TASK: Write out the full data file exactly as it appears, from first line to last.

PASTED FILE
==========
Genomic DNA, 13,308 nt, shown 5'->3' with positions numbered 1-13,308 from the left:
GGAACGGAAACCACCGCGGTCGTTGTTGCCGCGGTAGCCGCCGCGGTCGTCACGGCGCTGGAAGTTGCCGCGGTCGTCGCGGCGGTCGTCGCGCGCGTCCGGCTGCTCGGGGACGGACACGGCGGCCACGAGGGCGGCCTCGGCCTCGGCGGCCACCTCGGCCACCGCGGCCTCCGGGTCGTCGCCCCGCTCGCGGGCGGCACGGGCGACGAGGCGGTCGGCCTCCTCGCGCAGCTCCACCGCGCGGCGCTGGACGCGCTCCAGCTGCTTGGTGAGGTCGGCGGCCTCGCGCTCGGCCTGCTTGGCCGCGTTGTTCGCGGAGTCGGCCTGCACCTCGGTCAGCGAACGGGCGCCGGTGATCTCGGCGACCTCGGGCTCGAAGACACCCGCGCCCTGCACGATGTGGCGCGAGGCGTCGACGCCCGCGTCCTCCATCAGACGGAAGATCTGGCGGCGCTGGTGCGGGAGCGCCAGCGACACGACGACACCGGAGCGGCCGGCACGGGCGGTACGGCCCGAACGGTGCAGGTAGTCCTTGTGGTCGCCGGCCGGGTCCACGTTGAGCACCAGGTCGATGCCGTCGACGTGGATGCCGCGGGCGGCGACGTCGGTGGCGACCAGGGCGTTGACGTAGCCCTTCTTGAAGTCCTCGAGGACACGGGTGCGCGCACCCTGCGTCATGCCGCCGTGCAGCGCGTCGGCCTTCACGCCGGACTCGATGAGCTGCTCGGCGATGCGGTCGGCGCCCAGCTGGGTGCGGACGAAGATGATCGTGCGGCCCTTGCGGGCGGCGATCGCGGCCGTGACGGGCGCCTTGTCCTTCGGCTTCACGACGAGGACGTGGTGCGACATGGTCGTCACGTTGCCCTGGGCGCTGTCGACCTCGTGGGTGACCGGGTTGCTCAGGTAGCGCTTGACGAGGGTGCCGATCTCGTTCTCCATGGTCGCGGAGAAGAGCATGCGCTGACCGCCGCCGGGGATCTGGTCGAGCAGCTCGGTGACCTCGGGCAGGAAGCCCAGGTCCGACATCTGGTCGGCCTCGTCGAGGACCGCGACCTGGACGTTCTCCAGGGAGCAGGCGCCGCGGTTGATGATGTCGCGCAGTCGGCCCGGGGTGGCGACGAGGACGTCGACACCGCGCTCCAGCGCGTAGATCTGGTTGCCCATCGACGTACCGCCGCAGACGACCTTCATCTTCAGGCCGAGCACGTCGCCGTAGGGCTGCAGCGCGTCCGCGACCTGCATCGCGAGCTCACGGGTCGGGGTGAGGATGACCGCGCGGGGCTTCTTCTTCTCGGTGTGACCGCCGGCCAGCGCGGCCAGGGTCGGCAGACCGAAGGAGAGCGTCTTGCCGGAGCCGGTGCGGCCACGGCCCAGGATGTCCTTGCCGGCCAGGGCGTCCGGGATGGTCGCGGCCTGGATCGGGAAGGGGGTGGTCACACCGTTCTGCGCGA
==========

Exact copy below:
Genomic DNA, 13,308 nt, shown 5'->3' with positions numbered 1-13,308 from the left:
GGAACGGAAACCACCGCGGTCGTTGTTGCCGCGGTAGCCGCCGCGGTCGTCACGGCGCTGGAAGTTGCCGCGGTCGTCGCGGCGGTCGTCGCGCGCGTCCGGCTGCTCGGGGACGGACACGGCGGCCACGAGGGCGGCCTCGGCCTCGGCGGCCACCTCGGCCACCGCGGCCTCCGGGTCGTCGCCCCGCTCGCGGGCGGCACGGGCGACGAGGCGGTCGGCCTCCTCGCGCAGCTCCACCGCGCGGCGCTGGACGCGCTCCAGCTGCTTGGTGAGGTCGGCGGCCTCGCGCTCGGCCTGCTTGGCCGCGTTGTTCGCGGAGTCGGCCTGCACCTCGGTCAGCGAACGGGCGCCGGTGATCTCGGCGACCTCGGGCTCGAAGACACCCGCGCCCTGCACGATGTGGCGCGAGGCGTCGACGCCCGCGTCCTCCATCAGACGGAAGATCTGGCGGCGCTGGTGCGGGAGCGCCAGCGACACGACGACACCGGAGCGGCCGGCACGGGCGGTACGGCCCGAACGGTGCAGGTAGTCCTTGTGGTCGCCGGCCGGGTCCACGTTGAGCACCAGGTCGATGCCGTCGACGTGGATGCCGCGGGCGGCGACGTCGGTGGCGACCAGGGCGTTGACGTAGCCCTTCTTGAAGTCCTCGAGGACACGGGTGCGCGCACCCTGCGTCATGCCGCCGTGCAGCGCGTCGGCCTTCACGCCGGACTCGATGAGCTGCTCGGCGATGCGGTCGGCGCCCAGCTGGGTGCGGACGAAGATGATCGTGCGGCCCTTGCGGGCGGCGATCGCGGCCGTGACGGGCGCCTTGTCCTTCGGCTTCACGACGAGGACGTGGTGCGACATGGTCGTCACGTTGCCCTGGGCGCTGTCGACCTCGTGGGTGACCGGGTTGCTCAGGTAGCGCTTGACGAGGGTGCCGATCTCGTTCTCCATGGTCGCGGAGAAGAGCATGCGCTGACCGCCGCCGGGGATCTGGTCGAGCAGCTCGGTGACCTCGGGCAGGAAGCCCAGGTCCGACATCTGGTCGGCCTCGTCGAGGACCGCGACCTGGACGTTCTCCAGGGAGCAGGCGCCGCGGTTGATGATGTCGCGCAGTCGGCCCGGGGTGGCGACGAGGACGTCGACACCGCGCTCCAGCGCGTAGATCTGGTTGCCCATCGACGTACCGCCGCAGACGACCTTCATCTTCAGGCCGAGCACGTCGCCGTAGGGCTGCAGCGCGTCCGCGACCTGCATCGCGAGCTCACGGGTCGGGGTGAGGATGACCGCGCGGGGCTTCTTCTTCTCGGTGTGACCGCCGGCCAGCGCGGCCAGGGTCGGCAGACCGAAGGAGAGCGTCTTGCCGGAGCCGGTGCGGCCACGGCCCAGGATGTCCTTGCCGGCCAGGGCGTCCGGGATGGTCGCGGCCTGGATCGGGAAGGGGGTGGTCACACCGTTCTGCGCGA